By Joey Sem G. Dalumpines
DAVAO CITY, Oct. 23 (PNA) — The legal counsel of the families of the victims in the Ampatuan massacre urged President Benigno S. Aquino III to give due compensation to the heirs of the victims given that majority of those involved in the crime were government functionaries when the incident happened 11 months ago.
Atty. Harry Roque, private prosecutor in the Ampatuan Massacre trial said under the International Humanitarian Law, it is the duty of the state to give just compensation to the families of those denied of their right to life especially when most of the perpetrators were people in the government.
He said the president had been aware of this clamor by the widows and bereaved families of the victims during the campaign period in an audience with them.
“Under the International Humanitarian Law, the compensation must be enough to extinguish the impact of the illegal act,” Roque said, during a forum in commemoration of the Ampatuan Massacre held Friday at the Pink room of the Sangguniang Panlungsod here.
The forum was spearheaded by the United People’s Lawyers in Mindanao and the National Union of Journalists in the Philippines-Davao City Chapter.
Roque said that the families of every victim could be given not less than P10 million each, which the president could source from his social fund, the Philippine Amusement and Gaming Corp. and the Philippine Charity Sweepstakes.
Roque said that it was the duty of the state to give justice and just compensation to the victims over and above the indemnification to be given by the accused.
He also called on the Department of Justice (DOJ) to review the Witness Protection Program and to separate it from the National Prosecution Service in order to ensure full protection and cooperation among witnesses.
Roque said that several witnesses were anxious of their security after two respondents in the killing of Jessie, one of the first witnesses of the prosecution, were released on the basis of mere technicality.
He said based on the police investigation, the pistols taken from the suspects matched with ballistic examination conducted from the shells and slugs found at the crime scene.
“Two assassins are practically on the loose with them free out there,” Roque said.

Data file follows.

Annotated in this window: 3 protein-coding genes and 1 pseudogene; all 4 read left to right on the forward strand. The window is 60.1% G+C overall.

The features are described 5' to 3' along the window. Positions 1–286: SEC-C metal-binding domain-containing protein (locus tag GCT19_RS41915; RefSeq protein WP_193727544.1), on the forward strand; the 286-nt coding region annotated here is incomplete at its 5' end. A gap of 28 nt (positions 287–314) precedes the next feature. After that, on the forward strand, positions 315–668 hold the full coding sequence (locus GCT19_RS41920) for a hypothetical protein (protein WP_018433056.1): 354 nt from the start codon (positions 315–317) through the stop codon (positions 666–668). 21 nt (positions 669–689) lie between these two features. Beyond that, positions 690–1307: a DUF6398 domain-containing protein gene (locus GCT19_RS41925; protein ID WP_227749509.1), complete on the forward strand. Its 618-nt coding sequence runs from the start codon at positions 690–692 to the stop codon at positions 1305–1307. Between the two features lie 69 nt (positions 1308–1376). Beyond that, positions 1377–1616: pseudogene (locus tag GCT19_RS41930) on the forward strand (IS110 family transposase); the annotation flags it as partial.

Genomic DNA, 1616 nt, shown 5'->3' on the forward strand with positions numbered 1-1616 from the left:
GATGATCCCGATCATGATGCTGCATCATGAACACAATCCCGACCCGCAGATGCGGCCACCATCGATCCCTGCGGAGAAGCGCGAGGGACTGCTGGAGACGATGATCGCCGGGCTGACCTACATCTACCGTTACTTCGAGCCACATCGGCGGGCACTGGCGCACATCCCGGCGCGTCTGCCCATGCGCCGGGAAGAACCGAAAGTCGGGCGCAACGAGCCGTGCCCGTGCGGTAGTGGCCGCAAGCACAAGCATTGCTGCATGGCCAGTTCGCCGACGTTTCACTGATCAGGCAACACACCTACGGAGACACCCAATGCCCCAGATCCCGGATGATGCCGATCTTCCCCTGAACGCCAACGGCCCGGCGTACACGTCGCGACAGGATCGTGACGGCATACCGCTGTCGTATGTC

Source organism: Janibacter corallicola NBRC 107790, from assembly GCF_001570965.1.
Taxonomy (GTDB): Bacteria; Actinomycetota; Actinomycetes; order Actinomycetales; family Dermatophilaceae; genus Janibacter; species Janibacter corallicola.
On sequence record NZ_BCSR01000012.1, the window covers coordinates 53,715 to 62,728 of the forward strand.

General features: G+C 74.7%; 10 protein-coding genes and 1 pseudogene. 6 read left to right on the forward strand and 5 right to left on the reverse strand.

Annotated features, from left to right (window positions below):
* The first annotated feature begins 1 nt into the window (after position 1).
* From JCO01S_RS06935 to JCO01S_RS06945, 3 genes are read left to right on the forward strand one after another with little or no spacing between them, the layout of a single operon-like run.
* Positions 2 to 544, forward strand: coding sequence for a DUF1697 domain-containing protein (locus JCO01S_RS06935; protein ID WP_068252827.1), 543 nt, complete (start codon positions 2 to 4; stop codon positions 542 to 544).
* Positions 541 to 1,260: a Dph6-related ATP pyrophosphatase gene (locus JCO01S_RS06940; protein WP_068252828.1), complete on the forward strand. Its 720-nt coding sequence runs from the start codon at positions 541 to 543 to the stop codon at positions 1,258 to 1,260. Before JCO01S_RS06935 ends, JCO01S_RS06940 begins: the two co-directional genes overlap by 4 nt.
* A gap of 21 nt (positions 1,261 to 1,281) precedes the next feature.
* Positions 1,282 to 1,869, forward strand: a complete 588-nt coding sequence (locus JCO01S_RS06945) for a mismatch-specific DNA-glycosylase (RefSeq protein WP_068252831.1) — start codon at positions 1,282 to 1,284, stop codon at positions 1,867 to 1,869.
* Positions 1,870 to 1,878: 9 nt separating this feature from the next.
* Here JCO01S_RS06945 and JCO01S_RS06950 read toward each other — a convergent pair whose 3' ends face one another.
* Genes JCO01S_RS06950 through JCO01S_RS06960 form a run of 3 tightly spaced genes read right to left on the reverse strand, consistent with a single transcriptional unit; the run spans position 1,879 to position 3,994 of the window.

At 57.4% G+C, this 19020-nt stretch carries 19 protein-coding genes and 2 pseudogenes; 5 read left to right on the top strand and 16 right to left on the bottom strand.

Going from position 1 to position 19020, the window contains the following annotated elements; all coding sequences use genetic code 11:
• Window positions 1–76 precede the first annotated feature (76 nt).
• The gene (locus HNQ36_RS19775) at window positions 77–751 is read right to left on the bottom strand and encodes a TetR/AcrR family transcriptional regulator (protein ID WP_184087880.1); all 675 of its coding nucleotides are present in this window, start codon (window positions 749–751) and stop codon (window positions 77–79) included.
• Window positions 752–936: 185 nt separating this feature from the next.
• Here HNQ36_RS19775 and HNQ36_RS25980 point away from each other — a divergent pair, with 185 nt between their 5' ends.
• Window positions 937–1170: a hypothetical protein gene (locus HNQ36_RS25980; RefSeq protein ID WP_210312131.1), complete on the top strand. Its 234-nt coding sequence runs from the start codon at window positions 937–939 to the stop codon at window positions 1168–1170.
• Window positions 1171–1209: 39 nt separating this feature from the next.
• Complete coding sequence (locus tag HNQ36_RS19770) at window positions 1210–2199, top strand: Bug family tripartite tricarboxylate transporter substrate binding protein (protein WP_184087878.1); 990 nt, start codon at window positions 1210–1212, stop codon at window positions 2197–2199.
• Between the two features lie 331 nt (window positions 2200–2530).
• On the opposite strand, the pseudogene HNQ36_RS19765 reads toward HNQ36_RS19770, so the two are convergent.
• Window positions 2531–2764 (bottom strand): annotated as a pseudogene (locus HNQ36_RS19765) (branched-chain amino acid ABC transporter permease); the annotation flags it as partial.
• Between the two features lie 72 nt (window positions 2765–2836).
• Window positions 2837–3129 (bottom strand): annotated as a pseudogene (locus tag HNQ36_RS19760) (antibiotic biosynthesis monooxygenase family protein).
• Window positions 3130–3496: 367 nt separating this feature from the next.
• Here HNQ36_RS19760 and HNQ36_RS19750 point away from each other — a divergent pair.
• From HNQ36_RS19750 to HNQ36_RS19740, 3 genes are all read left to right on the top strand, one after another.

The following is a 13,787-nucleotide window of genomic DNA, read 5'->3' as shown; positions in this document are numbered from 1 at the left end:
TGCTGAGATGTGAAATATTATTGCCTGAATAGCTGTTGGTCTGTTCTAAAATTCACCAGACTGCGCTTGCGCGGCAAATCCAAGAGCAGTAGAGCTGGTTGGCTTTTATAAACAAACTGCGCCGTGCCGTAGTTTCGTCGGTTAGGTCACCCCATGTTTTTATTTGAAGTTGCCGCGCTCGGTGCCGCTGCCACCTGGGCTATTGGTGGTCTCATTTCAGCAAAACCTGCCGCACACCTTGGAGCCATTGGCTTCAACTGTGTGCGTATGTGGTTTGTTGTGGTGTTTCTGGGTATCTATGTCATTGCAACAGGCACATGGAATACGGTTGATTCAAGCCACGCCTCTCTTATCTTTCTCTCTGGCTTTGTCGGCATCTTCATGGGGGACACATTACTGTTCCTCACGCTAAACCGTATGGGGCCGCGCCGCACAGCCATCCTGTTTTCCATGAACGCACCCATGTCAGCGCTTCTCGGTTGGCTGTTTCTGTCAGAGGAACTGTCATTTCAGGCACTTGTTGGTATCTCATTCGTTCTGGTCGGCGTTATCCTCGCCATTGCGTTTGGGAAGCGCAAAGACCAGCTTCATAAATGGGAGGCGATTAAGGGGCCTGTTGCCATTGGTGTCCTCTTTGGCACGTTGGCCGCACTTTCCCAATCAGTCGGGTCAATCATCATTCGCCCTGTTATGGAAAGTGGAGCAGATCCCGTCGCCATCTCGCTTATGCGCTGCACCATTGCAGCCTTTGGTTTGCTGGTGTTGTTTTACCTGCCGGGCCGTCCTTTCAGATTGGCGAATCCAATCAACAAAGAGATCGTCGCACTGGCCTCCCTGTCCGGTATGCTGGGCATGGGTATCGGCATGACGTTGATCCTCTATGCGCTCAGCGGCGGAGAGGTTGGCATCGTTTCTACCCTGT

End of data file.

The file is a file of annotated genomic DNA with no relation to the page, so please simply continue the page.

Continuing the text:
He also said that not all families of victims received the financial assistance given by the Arroyo administration, several months after the incident, citing the case of Juliet Ibardo, mother of Julieto Ibardo, a crew-member of the UN-TV who was killed in the massacre, and yet received nothing.
Roque recalled the Arroyo administration bragging about the P50 million financial assistance given to the families of the victims sourced allegedly from the Federation of Philippine Enterprises, yet only P50,000 ended to the hands of the victims’ families.
“Where did the rest of the money go,” he asked.
Roque affirmed the victims’ families have a strong case against the accused despite them having a battery of lawyers.
Julieta Ibardo also urged the government to assist them in their pursuit for justice.
She recalled the pain of losing her son in the incident.
Ibardo said she aspires to attain justice for her son, even before she dies.
Cipriana Gatchalian, widow of Santos Gatchalian of the Mindanao Gazette, shared about remembering her husband through the pets and plants he left her.
She also vowed to pursue justice of her husband.
Gatchalian also lauded Atty. Roque for providing them fare and place to stay during the hearing of the case in Manila.
Atty Carlos Isagani Zabate, convernor of the United People’s Lawyers for Mindanao, given the limitation and slow litigation of the Ampatuan massacre in the court, the pursuit of justice must be pursued in other fora like the streets and other venues.